Bizarro Fiction

Readers in the horror genre want horror. Readers of erotica want something titillating. Bizarro fiction readers want something weird.

“The introduction to the first Bizarro Starter Kit describes Bizarro as ‘literature’s equivalent to the cult section at the video store’ and a genre that ‘strives not only to be strange, but fascinating, thought-provoking, and, above all, fun to read.'[1] According to Rose O’Keefe of Eraserhead Press: ‘Basically, if an audience enjoys a book or film primarily because of its weirdness, then it is Bizarro. Weirdness might not be the work’s only appealing quality, but it is the major one.'[2]”

—Wikipedia, s.v. “Bizarro fiction,” last modified May 7, 2019, https://en.wikipedia.org/wiki/Bizarro_fiction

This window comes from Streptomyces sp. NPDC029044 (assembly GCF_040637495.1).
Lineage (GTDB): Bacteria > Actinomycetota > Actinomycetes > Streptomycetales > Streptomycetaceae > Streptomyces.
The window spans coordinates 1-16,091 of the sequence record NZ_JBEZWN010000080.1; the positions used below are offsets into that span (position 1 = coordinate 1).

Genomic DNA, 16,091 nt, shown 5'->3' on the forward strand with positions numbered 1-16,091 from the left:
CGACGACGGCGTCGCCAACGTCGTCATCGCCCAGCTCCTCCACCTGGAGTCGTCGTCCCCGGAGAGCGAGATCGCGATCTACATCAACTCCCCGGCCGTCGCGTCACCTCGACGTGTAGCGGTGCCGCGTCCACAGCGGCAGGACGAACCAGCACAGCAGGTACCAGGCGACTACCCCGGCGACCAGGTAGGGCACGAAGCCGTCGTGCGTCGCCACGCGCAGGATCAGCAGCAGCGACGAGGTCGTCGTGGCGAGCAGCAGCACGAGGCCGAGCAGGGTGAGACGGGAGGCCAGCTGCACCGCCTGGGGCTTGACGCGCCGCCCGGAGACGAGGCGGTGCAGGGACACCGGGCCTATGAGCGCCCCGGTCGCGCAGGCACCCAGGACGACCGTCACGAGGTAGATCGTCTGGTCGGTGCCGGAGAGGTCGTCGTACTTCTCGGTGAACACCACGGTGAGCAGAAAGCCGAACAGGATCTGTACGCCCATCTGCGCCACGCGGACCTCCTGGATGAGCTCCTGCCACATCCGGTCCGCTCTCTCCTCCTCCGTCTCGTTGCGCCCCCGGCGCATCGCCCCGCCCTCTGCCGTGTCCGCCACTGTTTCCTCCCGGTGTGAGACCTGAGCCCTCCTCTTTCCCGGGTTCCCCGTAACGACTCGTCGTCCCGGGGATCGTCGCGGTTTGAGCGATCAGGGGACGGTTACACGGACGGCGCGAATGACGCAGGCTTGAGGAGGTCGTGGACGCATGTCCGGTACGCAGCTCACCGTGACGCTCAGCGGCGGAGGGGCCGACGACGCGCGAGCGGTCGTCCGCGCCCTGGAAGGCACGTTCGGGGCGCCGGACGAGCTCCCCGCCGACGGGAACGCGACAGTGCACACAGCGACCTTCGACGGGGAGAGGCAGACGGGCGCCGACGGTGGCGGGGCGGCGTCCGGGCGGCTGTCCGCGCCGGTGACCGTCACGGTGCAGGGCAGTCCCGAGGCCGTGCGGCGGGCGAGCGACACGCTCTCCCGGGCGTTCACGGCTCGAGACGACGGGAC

Eraserhead Press is a major publisher. Thought I might try a short story collection with a GoodReads rating above four, Entropy in Bloom by Jeremy Robert Johnson. Interested in suggestions if anyone reading this has any.

Politics as Cult

“…members of “totalistic” cults—those that consider their ideology the one true path—share four key characteristics. They 1) espouse an all-encompassing belief system; 2) exhibit excessive devotion to the leader; 3) avoid criticism of the group and its leader; and 4) feel disdain for non-members.”

—Tom Jacobs. “A Cult Expert Finds Familiar Patterns of Behavior in Trump’s GOP.” Pacific Standard. June 21, 2018.

I know people with liberal politics love diagnosing what is wrong with Trump and the Republican party in the United States. But, this criteria is every bit as relevant to Democratic politics as the GOP in the United States. Believe that your country has no business spending a half a trillion dollars a year on the military and maintaining almost 1,000 military bases abroad? Both major U.S. political parties subscribe to that notion and cannot even entertain the possibility that it might not be a good idea to spend this way on war.